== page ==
As for the work language / solution, I think of one which is not too complicated, but mature enough to create indie games - so not C++ at first place, as one can choose his own codebase. Perhaps C# with XNA would be a viable tool, or even Python with Pygame, and flash, which are much easier than C++ and some engines. Maybe Game Maker is also a good indie tool for creating fine 2D games.
Or these very high level tools/languages are just good for prototyping? XNA is not that complicated, can it be considered an indie tool?

Thanks if you have some helpful thougths.


You don't need years of practice or experience to make it, you do however need to work hard, Even simple flash games can be profitable, the hard part is making something fun and polished and getting people to actually notice it among all the competition and then getting them to buy it, more limited tools such as Game Maker or flash do restrict your design slightly but no matter how good you are or what tools you use there will always be limits to what is possible (developer time and client hardware resources are limited).

You don't have to start at a young age to be good at something, not even programming, the sooner you start the sooner you'll become good at it though so don't hesitate, just go for it, While being younger makes it easier to switch career its never too late.

Just don't quit your job until:
1) You got enough spare money to survive with no income for an extended period of time.
2) Your games are generating enough income for you to live on.

Its perfectly possible to run a little indie game development business during evenings and weekends (Just keep your projects at a reasonable size)

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ldnm, do you mean a "lone wolf" indie developer, as opposed to a full indie development company?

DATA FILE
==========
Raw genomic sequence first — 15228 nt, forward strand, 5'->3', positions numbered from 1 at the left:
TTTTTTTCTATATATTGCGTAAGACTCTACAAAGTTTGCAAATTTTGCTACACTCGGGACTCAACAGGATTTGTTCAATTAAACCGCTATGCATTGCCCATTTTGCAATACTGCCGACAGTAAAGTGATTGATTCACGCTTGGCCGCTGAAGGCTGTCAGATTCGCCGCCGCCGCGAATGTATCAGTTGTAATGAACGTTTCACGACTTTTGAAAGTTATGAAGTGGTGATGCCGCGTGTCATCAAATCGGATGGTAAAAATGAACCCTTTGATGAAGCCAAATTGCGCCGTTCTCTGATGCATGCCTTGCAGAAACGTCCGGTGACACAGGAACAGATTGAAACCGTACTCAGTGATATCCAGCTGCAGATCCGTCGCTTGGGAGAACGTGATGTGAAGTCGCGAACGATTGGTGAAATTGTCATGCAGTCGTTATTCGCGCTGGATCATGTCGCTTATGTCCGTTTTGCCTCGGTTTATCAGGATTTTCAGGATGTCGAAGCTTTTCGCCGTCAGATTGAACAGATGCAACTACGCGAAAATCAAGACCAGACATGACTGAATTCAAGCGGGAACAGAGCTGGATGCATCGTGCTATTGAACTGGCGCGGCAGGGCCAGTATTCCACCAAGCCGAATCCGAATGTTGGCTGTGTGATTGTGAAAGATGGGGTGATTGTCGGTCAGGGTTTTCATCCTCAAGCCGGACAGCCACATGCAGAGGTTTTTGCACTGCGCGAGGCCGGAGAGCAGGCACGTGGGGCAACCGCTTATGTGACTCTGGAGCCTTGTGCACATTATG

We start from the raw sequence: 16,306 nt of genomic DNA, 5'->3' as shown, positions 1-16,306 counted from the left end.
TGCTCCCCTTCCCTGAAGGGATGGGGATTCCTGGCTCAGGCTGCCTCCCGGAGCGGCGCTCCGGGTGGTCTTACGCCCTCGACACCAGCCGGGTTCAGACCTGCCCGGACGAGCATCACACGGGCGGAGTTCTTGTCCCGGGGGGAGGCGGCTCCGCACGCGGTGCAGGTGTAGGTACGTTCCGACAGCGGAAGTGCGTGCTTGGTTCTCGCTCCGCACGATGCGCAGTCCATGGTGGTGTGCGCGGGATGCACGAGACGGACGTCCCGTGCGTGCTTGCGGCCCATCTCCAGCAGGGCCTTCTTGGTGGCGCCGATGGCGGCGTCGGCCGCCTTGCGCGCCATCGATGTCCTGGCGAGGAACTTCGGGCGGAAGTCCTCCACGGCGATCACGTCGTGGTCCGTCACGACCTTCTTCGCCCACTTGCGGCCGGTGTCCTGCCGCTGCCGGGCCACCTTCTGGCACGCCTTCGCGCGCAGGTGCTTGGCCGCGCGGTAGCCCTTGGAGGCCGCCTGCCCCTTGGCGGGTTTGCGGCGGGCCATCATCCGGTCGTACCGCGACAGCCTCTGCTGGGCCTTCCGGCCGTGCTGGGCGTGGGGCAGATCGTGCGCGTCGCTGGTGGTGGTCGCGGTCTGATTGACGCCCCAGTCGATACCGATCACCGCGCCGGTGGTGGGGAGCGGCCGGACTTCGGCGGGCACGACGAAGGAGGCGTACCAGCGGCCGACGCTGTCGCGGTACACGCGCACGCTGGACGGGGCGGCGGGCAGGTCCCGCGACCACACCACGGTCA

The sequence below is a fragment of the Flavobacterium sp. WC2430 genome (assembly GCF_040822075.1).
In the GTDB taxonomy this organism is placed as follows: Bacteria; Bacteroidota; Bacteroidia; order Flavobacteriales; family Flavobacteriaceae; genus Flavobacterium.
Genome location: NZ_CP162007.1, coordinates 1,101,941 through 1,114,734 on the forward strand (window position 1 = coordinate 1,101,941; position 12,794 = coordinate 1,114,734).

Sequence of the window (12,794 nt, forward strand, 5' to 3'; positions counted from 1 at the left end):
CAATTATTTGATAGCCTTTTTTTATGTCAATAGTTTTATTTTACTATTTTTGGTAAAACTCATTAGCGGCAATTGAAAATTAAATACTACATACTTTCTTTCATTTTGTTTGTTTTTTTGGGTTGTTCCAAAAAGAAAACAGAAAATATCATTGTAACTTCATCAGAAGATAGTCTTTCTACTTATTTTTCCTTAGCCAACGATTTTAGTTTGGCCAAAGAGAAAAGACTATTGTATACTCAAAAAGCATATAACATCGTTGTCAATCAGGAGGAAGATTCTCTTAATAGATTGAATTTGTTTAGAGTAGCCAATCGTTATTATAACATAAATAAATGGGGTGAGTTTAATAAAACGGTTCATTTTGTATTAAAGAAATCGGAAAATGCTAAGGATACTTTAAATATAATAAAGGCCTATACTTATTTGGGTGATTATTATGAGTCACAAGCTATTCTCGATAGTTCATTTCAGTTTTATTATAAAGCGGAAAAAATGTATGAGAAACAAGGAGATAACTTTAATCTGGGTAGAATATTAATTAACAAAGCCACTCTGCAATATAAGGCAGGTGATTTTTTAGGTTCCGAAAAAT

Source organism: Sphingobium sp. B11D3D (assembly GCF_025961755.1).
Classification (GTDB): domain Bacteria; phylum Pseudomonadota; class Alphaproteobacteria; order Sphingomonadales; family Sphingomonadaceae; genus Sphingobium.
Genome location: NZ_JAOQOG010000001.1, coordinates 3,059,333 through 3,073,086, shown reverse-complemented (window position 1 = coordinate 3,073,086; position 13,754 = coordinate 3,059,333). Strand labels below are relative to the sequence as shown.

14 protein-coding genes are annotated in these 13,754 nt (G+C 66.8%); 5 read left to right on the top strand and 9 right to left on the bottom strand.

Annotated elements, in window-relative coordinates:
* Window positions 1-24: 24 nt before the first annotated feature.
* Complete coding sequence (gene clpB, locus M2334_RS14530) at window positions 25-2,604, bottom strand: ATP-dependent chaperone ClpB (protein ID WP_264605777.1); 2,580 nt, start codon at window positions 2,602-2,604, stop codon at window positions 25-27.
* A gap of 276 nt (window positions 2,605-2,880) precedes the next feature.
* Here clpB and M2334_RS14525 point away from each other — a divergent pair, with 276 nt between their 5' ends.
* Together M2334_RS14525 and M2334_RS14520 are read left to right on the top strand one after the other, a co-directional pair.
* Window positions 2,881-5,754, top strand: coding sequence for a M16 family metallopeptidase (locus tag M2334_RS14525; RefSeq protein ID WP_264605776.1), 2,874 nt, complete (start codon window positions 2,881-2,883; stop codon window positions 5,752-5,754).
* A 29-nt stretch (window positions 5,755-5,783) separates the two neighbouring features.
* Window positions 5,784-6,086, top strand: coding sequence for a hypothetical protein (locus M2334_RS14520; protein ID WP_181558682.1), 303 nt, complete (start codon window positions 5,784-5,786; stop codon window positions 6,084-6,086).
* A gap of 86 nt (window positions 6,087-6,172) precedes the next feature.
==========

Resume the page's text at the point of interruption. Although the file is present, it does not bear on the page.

SimonF, Thanx for your answer.

Mr. Tom Sloper, I mean a "lone wolf" indie developer firstly, or a group of 1-2 programmers and 1-2 artists, so a very small scale company.

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[quote name='Tom Sloper' timestamp='1304276906' post='4805149']
ldnm, do you mean a "lone wolf" indie developer, as opposed to a full indie development company?

Mr. Tom Sloper, I mean a "lone wolf" indie developer firstly, or a group of 1-2 programmers and 1-2 artists, so a very small scale company.
[/quote]
To be a lone wolf developer, you need to learn programming, game design, art, sound, music, business, and marketing.
To become the owner of a small development company, you need to get a job in the game industry, and learn business, management, finance, law, and marketing.

Any follow-up questions about learning programming can be asked here at For Beginners.
There are separate forums for audio and visual arts questions, and there is a business/law forum for business questions. All forums have FAQs you should read as your first step before posting questions on a forum.

Good luck!

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There are other option too. You can be lone wolf and outsource other things. This way you don't have the problems of "company", constant salary etc (since you pay contractors per job). Music, for example.